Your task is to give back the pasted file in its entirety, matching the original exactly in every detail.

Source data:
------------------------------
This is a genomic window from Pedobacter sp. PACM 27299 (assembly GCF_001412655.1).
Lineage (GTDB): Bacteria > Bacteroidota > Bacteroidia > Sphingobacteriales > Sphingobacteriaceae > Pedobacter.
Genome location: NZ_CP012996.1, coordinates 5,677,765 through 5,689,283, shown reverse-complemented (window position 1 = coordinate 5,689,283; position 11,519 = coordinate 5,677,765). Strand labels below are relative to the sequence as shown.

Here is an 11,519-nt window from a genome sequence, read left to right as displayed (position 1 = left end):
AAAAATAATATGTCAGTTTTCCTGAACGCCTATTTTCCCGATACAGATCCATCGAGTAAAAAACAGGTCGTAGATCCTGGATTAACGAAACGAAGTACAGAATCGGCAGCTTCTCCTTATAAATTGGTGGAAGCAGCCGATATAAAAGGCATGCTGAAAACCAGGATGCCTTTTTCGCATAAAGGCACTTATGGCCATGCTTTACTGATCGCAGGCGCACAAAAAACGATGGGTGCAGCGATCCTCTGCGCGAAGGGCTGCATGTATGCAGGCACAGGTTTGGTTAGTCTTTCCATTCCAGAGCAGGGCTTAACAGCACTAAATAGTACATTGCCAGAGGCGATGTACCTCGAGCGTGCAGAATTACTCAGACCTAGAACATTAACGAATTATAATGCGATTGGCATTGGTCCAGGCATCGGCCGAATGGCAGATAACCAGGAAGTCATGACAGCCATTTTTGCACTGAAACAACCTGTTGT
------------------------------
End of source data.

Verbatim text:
This is a genomic window from Pedobacter sp. PACM 27299 (assembly GCF_001412655.1).
Lineage (GTDB): Bacteria > Bacteroidota > Bacteroidia > Sphingobacteriales > Sphingobacteriaceae > Pedobacter.
Genome location: NZ_CP012996.1, coordinates 5,677,765 through 5,689,283, shown reverse-complemented (window position 1 = coordinate 5,689,283; position 11,519 = coordinate 5,677,765). Strand labels below are relative to the sequence as shown.

Here is an 11,519-nt window from a genome sequence, read left to right as displayed (position 1 = left end):
AAAAATAATATGTCAGTTTTCCTGAACGCCTATTTTCCCGATACAGATCCATCGAGTAAAAAACAGGTCGTAGATCCTGGATTAACGAAACGAAGTACAGAATCGGCAGCTTCTCCTTATAAATTGGTGGAAGCAGCCGATATAAAAGGCATGCTGAAAACCAGGATGCCTTTTTCGCATAAAGGCACTTATGGCCATGCTTTACTGATCGCAGGCGCACAAAAAACGATGGGTGCAGCGATCCTCTGCGCGAAGGGCTGCATGTATGCAGGCACAGGTTTGGTTAGTCTTTCCATTCCAGAGCAGGGCTTAACAGCACTAAATAGTACATTGCCAGAGGCGATGTACCTCGAGCGTGCAGAATTACTCAGACCTAGAACATTAACGAATTATAATGCGATTGGCATTGGTCCAGGCATCGGCCGAATGGCAGATAACCAGGAAGTCATGACAGCCATTTTTGCACTGAAACAACCTGTTGT